by LS1 Brains (#37531840) Attached to: OnStar Reverses ToS Changes
I bought a brand new Pontiac G8 GT a couple years back. Not only did I leave the dealer lot without activating OnStar (much to the dismay of the salesman), I removed the module from the car as soon as I got home. Very easy to do, simply unplugged the antenna and electrical harnesses, and unclipped it from the rear deck. No tools needed, no side effects, and the only "feature" I lost was bluetooth integration (which I don't use) and obviously the OnStar "features" which I didn't want. When I traded the car in, I popped the module back in the car. No harm, no foul. I suspect not all GM vehicles make it this easy - especially from an accessibility standpoint. IMHO it would be welcomed, though. I have heard some vehicles pass the CAN bus THROUGH the module, rather than adding it as another module ON the bus. In this case, you'd have to jumper the harness, but still easy enough for any /.'er to accomplish I imagine.

Comment: Re:Not fair use (Score 2) 190

by LS1 Brains (#36544504) Attached to: Expense and Uncertainty Plague 'Fair Use' Defense
I took that as "I'm trying to cover my butt, and my lawyers told me I can't win this one. Further, I understand it could be even more damaging to admit any guilt." Admittedly a bit of reading between the lines, but human nature isn't to come out and say "I goofed up, so I paid the guy." Look at how other entities handle cases that settle out of court. NOBODY ever offers an admission of guilt after the fact, and anything in print firmly states just that. A suit could probably offer a better explanation of the "why" on that one, perhaps it opens the door for future legal problems.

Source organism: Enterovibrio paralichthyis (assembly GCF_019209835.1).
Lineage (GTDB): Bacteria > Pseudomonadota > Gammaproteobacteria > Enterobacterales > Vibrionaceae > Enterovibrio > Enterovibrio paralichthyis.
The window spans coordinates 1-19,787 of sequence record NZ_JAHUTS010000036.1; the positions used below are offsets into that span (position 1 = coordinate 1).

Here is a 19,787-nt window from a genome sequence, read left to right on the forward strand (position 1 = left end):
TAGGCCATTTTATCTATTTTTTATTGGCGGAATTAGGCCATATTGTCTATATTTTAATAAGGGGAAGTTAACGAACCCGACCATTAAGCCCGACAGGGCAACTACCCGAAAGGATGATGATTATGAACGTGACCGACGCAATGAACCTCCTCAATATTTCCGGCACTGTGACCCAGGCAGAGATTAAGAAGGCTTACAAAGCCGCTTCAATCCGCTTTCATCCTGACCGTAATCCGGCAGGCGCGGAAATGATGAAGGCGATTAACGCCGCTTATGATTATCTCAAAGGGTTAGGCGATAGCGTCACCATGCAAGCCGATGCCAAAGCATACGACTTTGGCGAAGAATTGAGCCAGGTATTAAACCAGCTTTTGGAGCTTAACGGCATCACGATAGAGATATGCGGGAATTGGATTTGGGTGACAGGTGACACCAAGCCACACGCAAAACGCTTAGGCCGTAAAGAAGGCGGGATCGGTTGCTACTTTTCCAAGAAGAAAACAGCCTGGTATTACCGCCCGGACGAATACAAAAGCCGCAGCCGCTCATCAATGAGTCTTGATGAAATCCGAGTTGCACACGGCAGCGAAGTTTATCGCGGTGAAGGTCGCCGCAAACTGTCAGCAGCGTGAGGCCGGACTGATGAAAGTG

Comment: Not fair use (Score 4, Insightful) 190

by LS1 Brains (#36544148) Attached to: Expense and Uncertainty Plague 'Fair Use' Defense
IANAL, but as others have mentioned, he's attempting to profit from a work he didn't create. That does not seem like it could ever fall under fair use. Just because one can make a 5 second tweak to an image in Photoshop, using the original work someone else created, doesn't make it a new piece of work. He should have contacted the photo copyright holder up front just like he did with the music copyright holders. There is a direct correlation between the modification of works, but for whatever reason he feels the images are free, but the music is not? Perhaps that is only because we have the MAFIAA/RIAA to "thank" by putting the punishments for such actions prominently in our minds with all their deplorable legal shotgun tactics.

Reading the article, he more or less lays out why he settled - he figured out he was indeed in the wrong. The Doors album cover recreated with Rubix cubes on a street is (to me) plainly a new work, while based on an existing work. Simply reducing the resolution of a work and using it for the same purpose (a commercial album cover), is (to me) obviously not a new work. The other examples given could be argued separately, and no info is given on whether rights or permission were sought in each case, etc.

Comment: Re:Sometimes not at all. (Score 2) 233

by LS1 Brains (#36312684) Attached to: Fetus Don't Fail Me Now: How Scientists Raise Children

Yes, self deception is a common coping strategy.

Looking at my own life as a parent, I have yet to feel like I'm coping. Rather, I find myself looking forward to the next opportunity to spend with my family. Judging by their reactions when I walk through that door, they apparently suffer the same coping strategy as I do.

Sure, if you only look at the positive moments. The net balance swings towards the negative. Parents don't see it because of choice supportive bias.

The "negative" moments are no more troubling than those elsewhere in life. Heck, a lot of those negatives are a great source of amusement for my wife and I, and they make for some absolutely adorable photos. Work issues have been much more of a chore than child rearing, and I feel my job is quite productive, in a nice laid back atmosphere. The net balance is FAR greater in the positive, than the negative for both work and family life. Maybe I'm coping... But damn if I don't have fun doing it.

Some free time and a good nights sleep.